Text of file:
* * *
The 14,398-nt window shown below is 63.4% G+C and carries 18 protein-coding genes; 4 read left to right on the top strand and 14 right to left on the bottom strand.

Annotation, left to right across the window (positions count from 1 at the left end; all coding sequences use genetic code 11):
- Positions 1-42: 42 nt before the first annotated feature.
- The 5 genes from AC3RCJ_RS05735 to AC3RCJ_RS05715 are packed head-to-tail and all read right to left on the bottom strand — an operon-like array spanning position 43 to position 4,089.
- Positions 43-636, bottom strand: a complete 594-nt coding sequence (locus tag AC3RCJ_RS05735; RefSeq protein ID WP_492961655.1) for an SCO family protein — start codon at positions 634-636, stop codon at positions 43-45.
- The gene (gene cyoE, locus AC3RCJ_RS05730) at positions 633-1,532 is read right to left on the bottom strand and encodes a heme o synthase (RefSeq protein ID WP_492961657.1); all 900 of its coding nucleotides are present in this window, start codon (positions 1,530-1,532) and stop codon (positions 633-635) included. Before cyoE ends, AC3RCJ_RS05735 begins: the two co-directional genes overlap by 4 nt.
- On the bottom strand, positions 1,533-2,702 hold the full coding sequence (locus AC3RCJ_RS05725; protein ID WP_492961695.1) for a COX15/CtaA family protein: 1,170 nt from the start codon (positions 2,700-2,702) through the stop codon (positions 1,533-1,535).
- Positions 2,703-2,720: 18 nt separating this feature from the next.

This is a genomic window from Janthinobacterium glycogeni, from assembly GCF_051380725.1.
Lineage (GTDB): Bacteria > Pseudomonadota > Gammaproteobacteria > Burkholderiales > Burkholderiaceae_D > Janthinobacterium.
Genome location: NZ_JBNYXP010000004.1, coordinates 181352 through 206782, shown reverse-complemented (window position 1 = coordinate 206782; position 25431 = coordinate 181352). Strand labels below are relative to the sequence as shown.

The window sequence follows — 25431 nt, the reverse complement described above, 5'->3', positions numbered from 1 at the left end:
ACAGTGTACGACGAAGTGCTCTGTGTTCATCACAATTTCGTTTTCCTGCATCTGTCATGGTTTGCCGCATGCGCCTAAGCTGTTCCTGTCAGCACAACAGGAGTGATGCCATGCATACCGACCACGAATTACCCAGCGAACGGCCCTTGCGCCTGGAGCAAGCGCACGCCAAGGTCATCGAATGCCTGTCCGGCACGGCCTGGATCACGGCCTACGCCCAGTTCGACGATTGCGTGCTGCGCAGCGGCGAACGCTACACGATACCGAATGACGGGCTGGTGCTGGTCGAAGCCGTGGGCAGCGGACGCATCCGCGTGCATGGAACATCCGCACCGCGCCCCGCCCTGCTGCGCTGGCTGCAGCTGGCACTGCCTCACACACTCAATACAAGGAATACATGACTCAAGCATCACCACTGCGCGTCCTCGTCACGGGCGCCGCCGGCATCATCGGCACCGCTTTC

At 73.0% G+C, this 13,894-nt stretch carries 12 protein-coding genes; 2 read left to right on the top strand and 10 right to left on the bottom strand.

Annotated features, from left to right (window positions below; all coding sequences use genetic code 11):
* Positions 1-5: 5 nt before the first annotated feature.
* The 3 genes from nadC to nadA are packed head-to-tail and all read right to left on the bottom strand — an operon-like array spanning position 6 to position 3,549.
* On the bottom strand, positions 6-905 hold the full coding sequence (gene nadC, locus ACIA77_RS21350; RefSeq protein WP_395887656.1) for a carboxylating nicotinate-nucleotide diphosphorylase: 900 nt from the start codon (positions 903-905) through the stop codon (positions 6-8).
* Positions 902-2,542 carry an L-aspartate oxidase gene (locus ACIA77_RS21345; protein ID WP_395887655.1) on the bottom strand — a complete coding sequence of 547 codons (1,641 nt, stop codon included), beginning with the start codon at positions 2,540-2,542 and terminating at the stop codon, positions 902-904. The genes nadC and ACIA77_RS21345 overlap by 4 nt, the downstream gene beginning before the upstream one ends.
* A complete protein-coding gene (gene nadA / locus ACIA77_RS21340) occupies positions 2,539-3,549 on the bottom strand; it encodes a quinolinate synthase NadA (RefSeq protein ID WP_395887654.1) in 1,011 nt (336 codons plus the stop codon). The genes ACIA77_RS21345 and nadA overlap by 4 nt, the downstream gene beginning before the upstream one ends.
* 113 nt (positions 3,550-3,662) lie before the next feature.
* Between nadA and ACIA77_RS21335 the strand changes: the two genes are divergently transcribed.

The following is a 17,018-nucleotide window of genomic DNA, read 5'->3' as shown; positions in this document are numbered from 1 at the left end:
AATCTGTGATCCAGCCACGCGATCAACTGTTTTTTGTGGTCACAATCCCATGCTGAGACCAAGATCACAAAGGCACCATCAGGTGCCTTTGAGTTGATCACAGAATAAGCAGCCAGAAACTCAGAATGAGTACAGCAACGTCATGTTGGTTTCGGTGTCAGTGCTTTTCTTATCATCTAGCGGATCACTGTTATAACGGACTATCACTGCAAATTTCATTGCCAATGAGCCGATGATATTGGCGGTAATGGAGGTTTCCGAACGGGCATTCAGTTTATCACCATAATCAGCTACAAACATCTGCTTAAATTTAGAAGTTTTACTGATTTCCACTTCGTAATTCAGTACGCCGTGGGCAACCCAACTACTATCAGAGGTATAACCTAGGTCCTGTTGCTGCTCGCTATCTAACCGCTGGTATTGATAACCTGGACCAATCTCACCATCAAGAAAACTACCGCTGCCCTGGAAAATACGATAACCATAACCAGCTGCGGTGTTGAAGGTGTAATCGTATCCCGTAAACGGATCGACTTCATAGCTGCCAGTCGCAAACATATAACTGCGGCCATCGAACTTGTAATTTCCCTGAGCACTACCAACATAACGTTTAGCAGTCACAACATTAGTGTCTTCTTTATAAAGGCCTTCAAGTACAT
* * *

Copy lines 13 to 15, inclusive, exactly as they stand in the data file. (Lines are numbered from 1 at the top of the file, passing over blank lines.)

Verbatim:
ACAGTGTACGACGAAGTGCTCTGTGTTCATCACAATTTCGTTTTCCTGCATCTGTCATGGTTTGCCGCATGCGCCTAAGCTGTTCCTGTCAGCACAACAGGAGTGATGCCATGCATACCGACCACGAATTACCCAGCGAACGGCCCTTGCGCCTGGAGCAAGCGCACGCCAAGGTCATCGAATGCCTGTCCGGCACGGCCTGGATCACGGCCTACGCCCAGTTCGACGATTGCGTGCTGCGCAGCGGCGAACGCTACACGATACCGAATGACGGGCTGGTGCTGGTCGAAGCCGTGGGCAGCGGACGCATCCGCGTGCATGGAACATCCGCACCGCGCCCCGCCCTGCTGCGCTGGCTGCAGCTGGCACTGCCTCACACACTCAATACAAGGAATACATGACTCAAGCATCACCACTGCGCGTCCTCGTCACGGGCGCCGCCGGCATCATCGGCACCGCTTTC

At 73.0% G+C, this 13,894-nt stretch carries 12 protein-coding genes; 2 read left to right on the top strand and 10 right to left on the bottom strand.

Annotated features, from left to right (window positions below; all coding sequences use genetic code 11):